On BTA 6 the associations with C6:0, C8:0, and C16:1 (Table 4) were in agreement with the winter GWAS [2]. This region contains the candidate gene peroxisome proliferator-activated receptor gamma, coactivator 1 alpha (PPARGC1A). Our SNP set contained 10 SNPs located in PPARGC1A, however, none of these SNPs were significant in winter nor in summer, but SNPs around (73,865bp before and 797,923bp after) the gene showed association in both the summer and winter GWAS. In the winter GWAS the region was also associated with C12:1 and C14:1, but this was not the case in the summer GWAS.

On BTA 13 the associations with C6:0, C8:0, C10:0, and C10:1 (Table 4) were in agreement with the winter GWAS [2]. The region on BTA 13 was associated with short chain fatty acids. A possible candidate gene in this region is acyl-CoA synthetase short-chain family member 2, which activates acetate for de novo fatty acid synthesis [12]. In the winter GWAS the region was also associated with C14:1 and C16:1, but this was not the case in the summer GWAS.

On BTA 17 the associations in region 17b with C6:0, C8:0, C10:0, and C16:1 (Table 4) were in agreement with the winter GWAS [2]. There are no obvious candidate genes located in this region.

On BTA 27 the associations with C12:0, C14:1, and C16:1 (Table 4) were in agreement with the winter GWAS [2]. This region contains the candidate gene 1-acylglycerol-3-phosphate O-acyltransferase 6, which is involved in attaching fatty acids on the second position of the triglyceride backbone. In the winter GWAS this region was also associated with C14:0, C16:0, C10:1, and C12:1, but this was not the case in the summer GWAS.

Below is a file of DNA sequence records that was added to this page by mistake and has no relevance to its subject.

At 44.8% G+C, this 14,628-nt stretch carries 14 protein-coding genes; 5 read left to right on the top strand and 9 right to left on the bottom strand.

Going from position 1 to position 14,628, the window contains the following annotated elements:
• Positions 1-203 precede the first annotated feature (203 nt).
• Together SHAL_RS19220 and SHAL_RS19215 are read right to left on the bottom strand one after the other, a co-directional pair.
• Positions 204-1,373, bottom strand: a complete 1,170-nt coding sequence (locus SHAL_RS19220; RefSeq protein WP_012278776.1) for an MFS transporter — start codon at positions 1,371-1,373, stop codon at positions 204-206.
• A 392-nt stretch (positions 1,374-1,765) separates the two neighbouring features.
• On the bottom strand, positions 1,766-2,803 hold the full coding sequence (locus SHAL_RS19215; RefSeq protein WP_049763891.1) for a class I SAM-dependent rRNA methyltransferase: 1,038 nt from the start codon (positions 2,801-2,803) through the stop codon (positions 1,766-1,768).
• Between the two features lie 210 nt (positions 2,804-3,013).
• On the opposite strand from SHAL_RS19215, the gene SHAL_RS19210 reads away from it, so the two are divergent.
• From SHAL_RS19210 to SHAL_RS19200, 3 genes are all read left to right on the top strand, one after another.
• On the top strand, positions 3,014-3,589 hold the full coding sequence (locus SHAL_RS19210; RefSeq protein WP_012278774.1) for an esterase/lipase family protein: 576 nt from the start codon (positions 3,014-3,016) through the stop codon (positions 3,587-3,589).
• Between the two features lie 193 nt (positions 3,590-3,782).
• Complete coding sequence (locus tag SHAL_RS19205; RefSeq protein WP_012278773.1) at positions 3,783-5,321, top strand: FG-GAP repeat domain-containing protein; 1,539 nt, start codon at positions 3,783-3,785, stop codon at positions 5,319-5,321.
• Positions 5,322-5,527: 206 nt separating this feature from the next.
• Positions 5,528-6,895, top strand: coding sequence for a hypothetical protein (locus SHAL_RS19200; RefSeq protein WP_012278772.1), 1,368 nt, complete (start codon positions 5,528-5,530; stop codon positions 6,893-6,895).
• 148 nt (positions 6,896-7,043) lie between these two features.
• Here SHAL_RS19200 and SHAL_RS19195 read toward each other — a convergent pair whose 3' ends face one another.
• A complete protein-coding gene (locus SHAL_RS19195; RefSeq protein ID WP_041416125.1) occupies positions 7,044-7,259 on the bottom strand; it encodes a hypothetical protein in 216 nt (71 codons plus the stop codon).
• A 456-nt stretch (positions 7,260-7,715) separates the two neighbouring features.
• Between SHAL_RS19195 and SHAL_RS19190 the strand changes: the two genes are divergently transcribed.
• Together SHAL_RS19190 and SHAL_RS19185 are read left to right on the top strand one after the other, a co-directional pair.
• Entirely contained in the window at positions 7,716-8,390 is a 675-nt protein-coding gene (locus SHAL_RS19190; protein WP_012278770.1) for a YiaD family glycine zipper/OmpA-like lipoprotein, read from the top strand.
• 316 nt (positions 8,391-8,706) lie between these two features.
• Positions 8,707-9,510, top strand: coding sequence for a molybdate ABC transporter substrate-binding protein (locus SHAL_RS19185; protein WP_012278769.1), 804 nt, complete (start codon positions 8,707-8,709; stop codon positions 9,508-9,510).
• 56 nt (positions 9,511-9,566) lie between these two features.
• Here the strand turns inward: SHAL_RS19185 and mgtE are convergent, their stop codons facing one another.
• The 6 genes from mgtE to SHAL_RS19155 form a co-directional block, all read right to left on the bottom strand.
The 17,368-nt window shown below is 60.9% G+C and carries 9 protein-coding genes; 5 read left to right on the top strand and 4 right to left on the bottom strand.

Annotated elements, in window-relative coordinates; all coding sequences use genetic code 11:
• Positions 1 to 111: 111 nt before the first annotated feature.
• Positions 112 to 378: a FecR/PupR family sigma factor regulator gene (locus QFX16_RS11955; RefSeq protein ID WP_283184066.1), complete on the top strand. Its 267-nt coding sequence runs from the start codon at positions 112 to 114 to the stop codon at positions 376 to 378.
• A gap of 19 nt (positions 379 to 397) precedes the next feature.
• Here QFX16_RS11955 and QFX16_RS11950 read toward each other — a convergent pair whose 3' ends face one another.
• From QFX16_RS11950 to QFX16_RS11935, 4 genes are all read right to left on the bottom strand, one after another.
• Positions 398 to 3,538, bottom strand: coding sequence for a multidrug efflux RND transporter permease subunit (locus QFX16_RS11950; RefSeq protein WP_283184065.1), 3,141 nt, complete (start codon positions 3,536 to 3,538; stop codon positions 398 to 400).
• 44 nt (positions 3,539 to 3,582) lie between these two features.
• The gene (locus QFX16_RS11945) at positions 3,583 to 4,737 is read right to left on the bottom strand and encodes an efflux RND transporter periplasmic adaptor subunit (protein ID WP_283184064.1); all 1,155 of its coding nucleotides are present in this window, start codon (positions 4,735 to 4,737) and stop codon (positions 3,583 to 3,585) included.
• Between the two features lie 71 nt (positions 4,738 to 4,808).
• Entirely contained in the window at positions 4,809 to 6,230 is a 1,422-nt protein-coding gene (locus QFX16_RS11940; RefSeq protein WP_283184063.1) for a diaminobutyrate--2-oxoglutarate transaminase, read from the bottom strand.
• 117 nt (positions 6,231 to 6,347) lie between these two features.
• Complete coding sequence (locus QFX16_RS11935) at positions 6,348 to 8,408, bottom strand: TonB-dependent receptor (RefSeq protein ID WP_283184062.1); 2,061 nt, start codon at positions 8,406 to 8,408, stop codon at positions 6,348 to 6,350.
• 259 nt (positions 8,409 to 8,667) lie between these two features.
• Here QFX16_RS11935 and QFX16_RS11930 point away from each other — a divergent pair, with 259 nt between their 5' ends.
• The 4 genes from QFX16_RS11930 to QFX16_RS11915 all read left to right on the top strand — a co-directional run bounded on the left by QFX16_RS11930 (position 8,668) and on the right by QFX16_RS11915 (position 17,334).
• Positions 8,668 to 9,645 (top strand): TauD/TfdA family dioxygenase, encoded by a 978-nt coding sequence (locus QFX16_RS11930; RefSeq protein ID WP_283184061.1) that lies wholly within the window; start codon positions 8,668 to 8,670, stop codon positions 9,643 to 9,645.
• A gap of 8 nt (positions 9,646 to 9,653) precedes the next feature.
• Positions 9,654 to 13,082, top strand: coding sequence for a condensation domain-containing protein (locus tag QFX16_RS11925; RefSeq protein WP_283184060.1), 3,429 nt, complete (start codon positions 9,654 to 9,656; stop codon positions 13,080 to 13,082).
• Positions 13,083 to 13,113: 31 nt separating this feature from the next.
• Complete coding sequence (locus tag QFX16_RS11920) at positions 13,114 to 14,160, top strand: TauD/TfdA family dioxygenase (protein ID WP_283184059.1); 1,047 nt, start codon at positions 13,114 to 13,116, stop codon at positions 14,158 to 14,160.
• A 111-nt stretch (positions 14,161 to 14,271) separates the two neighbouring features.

Besides agreement of association for both summer and winter milk fatty acids it is also interesting to see how well the significance levels and effects of SNPs from the summer and winter GWAS correlate. High correlation implies that the effect of the QTL is similar in winter as in summer and, thus, that there is no genotype by season interaction for the regions that were found in both GWAS studies. Winter and summer -log10(P-values) of SNPs that had a FDR<0.20 in both GWAS studies are plotted in Figure 3A and showed a correlation of 0.89. Winter and summer additive SNP effects of SNPs that had a FDR<0.20 in both GWAS studies, expressed in phenotypic standard deviation, are plotted in Figure 3B and show a correlation of 0.97.